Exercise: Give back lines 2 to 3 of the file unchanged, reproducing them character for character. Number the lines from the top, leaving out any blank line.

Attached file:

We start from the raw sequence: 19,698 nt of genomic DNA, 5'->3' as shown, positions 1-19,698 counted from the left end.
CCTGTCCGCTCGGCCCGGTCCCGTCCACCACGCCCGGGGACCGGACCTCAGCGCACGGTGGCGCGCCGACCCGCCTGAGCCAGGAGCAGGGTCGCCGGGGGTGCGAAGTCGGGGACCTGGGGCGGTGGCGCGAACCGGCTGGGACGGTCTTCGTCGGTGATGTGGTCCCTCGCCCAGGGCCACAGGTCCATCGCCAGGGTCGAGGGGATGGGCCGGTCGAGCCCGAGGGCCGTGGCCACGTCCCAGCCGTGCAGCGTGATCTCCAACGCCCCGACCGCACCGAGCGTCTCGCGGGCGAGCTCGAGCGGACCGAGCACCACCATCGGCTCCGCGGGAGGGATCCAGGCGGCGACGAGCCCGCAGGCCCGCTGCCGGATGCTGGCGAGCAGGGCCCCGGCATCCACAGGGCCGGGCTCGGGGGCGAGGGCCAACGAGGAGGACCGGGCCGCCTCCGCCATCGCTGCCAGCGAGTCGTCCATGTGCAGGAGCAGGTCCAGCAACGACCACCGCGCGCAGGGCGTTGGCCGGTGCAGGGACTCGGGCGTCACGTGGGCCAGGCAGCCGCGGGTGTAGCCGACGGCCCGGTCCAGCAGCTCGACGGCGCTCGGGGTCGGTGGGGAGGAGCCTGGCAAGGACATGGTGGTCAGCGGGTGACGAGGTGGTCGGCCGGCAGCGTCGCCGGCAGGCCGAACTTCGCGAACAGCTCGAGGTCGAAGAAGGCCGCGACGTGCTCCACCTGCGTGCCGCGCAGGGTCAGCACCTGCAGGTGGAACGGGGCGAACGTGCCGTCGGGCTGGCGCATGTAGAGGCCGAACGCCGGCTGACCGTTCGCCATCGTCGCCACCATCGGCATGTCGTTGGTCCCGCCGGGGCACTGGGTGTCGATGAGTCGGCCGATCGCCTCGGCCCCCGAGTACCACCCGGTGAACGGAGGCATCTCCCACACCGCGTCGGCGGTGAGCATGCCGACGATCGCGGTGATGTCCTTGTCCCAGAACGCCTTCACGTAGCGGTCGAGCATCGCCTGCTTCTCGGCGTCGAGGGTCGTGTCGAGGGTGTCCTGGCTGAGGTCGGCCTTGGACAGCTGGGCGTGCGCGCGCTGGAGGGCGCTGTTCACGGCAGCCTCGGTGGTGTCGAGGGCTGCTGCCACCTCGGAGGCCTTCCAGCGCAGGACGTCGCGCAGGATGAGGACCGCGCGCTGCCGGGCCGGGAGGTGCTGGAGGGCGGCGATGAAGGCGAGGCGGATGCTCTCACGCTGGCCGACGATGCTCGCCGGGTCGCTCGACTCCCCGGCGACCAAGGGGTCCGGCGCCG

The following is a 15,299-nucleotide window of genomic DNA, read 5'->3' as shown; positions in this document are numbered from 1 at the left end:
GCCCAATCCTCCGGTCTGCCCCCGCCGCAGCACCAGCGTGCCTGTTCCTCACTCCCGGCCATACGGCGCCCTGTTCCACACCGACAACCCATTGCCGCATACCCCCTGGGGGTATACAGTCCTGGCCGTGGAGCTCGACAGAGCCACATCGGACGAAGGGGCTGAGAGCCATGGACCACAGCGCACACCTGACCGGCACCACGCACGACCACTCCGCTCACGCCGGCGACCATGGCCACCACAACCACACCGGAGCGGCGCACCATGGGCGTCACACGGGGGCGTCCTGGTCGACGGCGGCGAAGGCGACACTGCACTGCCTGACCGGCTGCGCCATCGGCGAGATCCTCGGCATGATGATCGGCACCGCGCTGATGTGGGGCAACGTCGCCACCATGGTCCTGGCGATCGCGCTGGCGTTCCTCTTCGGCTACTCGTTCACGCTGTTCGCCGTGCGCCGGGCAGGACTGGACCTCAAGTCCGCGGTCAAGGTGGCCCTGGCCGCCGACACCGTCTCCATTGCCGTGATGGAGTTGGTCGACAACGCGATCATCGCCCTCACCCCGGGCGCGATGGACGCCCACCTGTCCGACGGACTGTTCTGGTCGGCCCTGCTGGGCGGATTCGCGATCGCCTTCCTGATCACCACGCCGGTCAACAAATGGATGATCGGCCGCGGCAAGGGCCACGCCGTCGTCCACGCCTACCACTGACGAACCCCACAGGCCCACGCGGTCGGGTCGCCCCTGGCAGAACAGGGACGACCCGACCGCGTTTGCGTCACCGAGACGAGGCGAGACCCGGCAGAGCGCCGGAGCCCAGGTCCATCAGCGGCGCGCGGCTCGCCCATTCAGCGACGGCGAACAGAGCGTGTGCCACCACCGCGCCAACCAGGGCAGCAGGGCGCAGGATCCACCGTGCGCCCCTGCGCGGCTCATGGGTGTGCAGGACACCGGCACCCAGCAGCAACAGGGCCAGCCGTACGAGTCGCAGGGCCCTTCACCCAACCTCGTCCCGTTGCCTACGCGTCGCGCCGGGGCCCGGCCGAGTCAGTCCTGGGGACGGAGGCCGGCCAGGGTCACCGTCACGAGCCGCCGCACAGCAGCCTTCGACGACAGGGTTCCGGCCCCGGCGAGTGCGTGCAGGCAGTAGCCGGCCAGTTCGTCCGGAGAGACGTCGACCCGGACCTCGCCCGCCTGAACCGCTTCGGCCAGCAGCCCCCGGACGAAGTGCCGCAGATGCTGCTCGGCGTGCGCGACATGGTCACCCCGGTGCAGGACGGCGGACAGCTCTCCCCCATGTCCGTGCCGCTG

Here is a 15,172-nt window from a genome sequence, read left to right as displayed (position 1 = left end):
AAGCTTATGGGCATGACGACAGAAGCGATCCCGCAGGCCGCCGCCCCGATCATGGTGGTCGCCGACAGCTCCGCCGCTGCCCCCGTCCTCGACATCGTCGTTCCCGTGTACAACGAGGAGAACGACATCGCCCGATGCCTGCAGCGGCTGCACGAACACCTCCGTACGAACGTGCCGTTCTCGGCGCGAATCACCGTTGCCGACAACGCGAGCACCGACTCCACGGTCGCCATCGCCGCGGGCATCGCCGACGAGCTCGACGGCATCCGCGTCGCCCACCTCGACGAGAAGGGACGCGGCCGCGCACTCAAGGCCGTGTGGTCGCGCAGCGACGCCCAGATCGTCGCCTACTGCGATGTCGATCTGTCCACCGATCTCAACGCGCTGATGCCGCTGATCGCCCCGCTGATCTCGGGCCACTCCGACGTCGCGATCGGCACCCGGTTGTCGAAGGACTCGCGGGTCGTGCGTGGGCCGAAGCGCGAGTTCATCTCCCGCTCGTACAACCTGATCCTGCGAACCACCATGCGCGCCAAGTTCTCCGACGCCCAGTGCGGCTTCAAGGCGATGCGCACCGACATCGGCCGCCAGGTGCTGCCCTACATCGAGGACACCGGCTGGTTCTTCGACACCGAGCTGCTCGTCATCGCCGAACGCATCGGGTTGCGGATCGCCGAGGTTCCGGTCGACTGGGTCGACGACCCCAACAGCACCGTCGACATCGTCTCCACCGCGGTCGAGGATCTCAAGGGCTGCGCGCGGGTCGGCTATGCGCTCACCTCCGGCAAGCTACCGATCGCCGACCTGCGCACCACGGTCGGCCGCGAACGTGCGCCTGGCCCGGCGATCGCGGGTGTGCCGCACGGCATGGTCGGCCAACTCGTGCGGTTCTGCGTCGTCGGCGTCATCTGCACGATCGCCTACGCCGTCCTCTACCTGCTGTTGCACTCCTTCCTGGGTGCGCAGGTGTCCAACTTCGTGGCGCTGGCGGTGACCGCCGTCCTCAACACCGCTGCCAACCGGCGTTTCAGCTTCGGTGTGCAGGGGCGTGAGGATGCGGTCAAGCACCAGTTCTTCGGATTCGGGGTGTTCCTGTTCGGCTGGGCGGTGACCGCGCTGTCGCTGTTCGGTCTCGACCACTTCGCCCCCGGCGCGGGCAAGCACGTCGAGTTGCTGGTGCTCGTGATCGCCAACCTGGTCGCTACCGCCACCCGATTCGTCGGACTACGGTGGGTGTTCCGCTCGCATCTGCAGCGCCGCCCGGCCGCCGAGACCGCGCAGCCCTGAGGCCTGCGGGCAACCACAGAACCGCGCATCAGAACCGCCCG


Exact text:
CCTGTCCGCTCGGCCCGGTCCCGTCCACCACGCCCGGGGACCGGACCTCAGCGCACGGTGGCGCGCCGACCCGCCTGAGCCAGGAGCAGGGTCGCCGGGGGTGCGAAGTCGGGGACCTGGGGCGGTGGCGCGAACCGGCTGGGACGGTCTTCGTCGGTGATGTGGTCCCTCGCCCAGGGCCACAGGTCCATCGCCAGGGTCGAGGGGATGGGCCGGTCGAGCCCGAGGGCCGTGGCCACGTCCCAGCCGTGCAGCGTGATCTCCAACGCCCCGACCGCACCGAGCGTCTCGCGGGCGAGCTCGAGCGGACCGAGCACCACCATCGGCTCCGCGGGAGGGATCCAGGCGGCGACGAGCCCGCAGGCCCGCTGCCGGATGCTGGCGAGCAGGGCCCCGGCATCCACAGGGCCGGGCTCGGGGGCGAGGGCCAACGAGGAGGACCGGGCCGCCTCCGCCATCGCTGCCAGCGAGTCGTCCATGTGCAGGAGCAGGTCCAGCAACGACCACCGCGCGCAGGGCGTTGGCCGGTGCAGGGACTCGGGCGTCACGTGGGCCAGGCAGCCGCGGGTGTAGCCGACGGCCCGGTCCAGCAGCTCGACGGCGCTCGGGGTCGGTGGGGAGGAGCCTGGCAAGGACATGGTGGTCAGCGGGTGACGAGGTGGTCGGCCGGCAGCGTCGCCGGCAGGCCGAACTTCGCGAACAGCTCGAGGTCGAAGAAGGCCGCGACGTGCTCCACCTGCGTGCCGCGCAGGGTCAGCACCTGCAGGTGGAACGGGGCGAACGTGCCGTCGGGCTGGCGCATGTAGAGGCCGAACGCCGGCTGACCGTTCGCCATCGTCGCCACCATCGGCATGTCGTTGGTCCCGCCGGGGCACTGGGTGTCGATGAGTCGGCCGATCGCCTCGGCCCCCGAGTACCACCCGGTGAACGGAGGCATCTCCCACACCGCGTCGGCGGTGAGCATGCCGACGATCGCGGTGATGTCCTTGTCCCAGAACGCCTTCACGTAGCGGTCGAGCATCGCCTGCTTCTCGGCGTCGAGGGTCGTGTCGAGGGTGTCCTGGCTGAGGTCGGCCTTGGACAGCTGGGCGTGCGCGCGCTGGAGGGCGCTGTTCACGGCAGCCTCGGTGGTGTCGAGGGCTGCTGCCACCTCGGAGGCCTTCCAGCGCAGGACGTCGCGCAGGATGAGGACCGCGCGCTGCCGGGCCGGGAGGTGCTGGAGGGCGGCGATGAAGGCGAGGCGGATGCTCTCACGCTGGCCGACGATGCTCGCCGGGTCGCTCGACTCCCCGGCGACCAAGGGGTCCGGCGCCG

The following is a 15,299-nucleotide window of genomic DNA, read 5'->3' as shown; positions in this document are numbered from 1 at the left end: